In evaluating a claimant's subjective allegations of pain, the ALJ must decide if the claimant's complaints are consistent with his or her prior work record and the observations of third parties and examining physicians regarding the claimant's daily activities and functional restrictions. Polaski v. Heckler, 739 F.2d 1320, 1322 (8th Cir. 1984) (subsequent history omitted). The ALJ may disbelieve a claimant's allegations of pain, but credibility determinations must be supported by substantial evidence. See Hardin v. Heckler, 795 F.2d 674, 676 (8th Cir. 1986). Moreover, in making credibility determinations, the ALJ must set forth the inconsistencies in the record that lead him to reject the claimant's complaints. See Douthit v. Bowen, 821 F.2d 508, 509 (8th Cir. 1987).

In discrediting Buckler's allegations of pain, the ALJ, as required by Polaski, identified specific pieces of contradictory or inconsistent evidence, such as Russell's functional capacity report, the limited use of prescription medications, infrequent visits to the doctor, and Buckler's testimony as to his daily activities which, although restricted, are consistent with his ability to do sedentary work. We find no error.

Similarly, the ALJ considered in detail Buckler's testimony regarding his hearing impairment and the audiologist's report, noting that Buckler's hearing problem has been present for at least forty years, he had no observable problems answering questions posed to him, he responded thoroughly and appropriately, and he did not indicate he could not hear the proceedings. The ALJ concluded the hearing loss imposed some restriction, and incorporated this finding into the hypothetical posed to the vocational expert.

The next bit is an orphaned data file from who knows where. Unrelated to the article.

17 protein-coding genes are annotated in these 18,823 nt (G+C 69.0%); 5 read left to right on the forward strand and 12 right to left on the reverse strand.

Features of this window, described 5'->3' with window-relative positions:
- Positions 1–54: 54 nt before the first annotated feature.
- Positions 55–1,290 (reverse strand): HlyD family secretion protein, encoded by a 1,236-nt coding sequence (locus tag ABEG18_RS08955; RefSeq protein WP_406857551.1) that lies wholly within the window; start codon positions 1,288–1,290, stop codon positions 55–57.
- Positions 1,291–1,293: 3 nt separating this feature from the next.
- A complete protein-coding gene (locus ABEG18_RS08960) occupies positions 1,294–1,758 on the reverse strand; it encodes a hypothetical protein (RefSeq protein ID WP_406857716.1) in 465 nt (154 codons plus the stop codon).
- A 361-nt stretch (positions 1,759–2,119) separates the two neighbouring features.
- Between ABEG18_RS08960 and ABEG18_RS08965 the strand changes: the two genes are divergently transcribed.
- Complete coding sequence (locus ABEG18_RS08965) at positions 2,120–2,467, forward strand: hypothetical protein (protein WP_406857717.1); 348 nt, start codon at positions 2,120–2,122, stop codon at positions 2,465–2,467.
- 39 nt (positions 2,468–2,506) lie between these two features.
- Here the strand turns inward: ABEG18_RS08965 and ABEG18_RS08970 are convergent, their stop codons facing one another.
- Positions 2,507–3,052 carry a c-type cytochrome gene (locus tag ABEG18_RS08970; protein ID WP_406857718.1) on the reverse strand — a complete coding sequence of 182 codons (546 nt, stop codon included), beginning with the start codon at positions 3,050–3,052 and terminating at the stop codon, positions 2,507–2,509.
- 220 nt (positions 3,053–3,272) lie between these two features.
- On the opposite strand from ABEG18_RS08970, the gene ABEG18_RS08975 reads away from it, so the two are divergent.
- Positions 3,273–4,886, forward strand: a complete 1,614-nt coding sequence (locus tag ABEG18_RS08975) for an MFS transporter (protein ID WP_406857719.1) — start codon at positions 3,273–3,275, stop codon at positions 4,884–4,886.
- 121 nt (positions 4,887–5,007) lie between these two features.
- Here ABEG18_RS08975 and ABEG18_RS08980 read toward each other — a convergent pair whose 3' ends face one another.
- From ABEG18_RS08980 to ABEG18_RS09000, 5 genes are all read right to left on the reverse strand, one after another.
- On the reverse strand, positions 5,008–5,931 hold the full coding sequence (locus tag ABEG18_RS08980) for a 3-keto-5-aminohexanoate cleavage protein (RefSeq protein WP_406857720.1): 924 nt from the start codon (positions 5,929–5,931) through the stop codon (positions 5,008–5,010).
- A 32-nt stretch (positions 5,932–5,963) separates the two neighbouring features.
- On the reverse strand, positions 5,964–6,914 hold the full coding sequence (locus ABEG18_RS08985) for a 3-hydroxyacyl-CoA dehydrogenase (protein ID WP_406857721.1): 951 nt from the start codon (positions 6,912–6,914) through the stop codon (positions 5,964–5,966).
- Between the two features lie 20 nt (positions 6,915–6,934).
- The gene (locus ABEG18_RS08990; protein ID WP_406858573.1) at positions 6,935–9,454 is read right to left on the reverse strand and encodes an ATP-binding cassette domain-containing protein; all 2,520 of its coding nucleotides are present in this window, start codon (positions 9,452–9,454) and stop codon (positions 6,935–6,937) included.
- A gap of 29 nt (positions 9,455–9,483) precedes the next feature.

We have reviewed the record and find it substantially supports the ALJ's conclusion that Buckler's hearing loss is only mildly restricting. Although both Buckler and his wife testified that his hearing had become progressively worse, the issue is how severe Buckler's hearing impairment was prior to the expiration of his insured status in December 1983. Buckler did not mention any hearing problem in the 1983 hearing, and there is little evidence in the record concerning Buckler's alleged hearing impairment prior to 1985.

Finally, Buckler argues that because the Appeals Council modified the findings of the ALJ by recognizing further limitations on Buckler's capacity to perform sedentary work, the vocational expert's testimony, which did not take these additional limitations into account, does not constitute substantial evidence to support the ALJ's (or the Appeals Council's) finding of substantial available employment. We disagree. Both experts considered Buckler's inability to sit or stand for an entire workday, and the second expert specifically considered his need to avoid excessive background noise. Neither expert considered Buckler's inability to operate left foot controls; however, none of the jobs listed by the experts appears to require such an ability. Accordingly, remand is unnecessary, as the record contains substantial evidence supporting the finding that Buckler retains the residual functional capacity to perform available sedentary work despite his back and hearing problems. Buckler's remaining arguments are without merit.

The district court order is affirmed.


The Honorable George F. Gunn, Jr., United States District Judge for the Eastern District of Missouri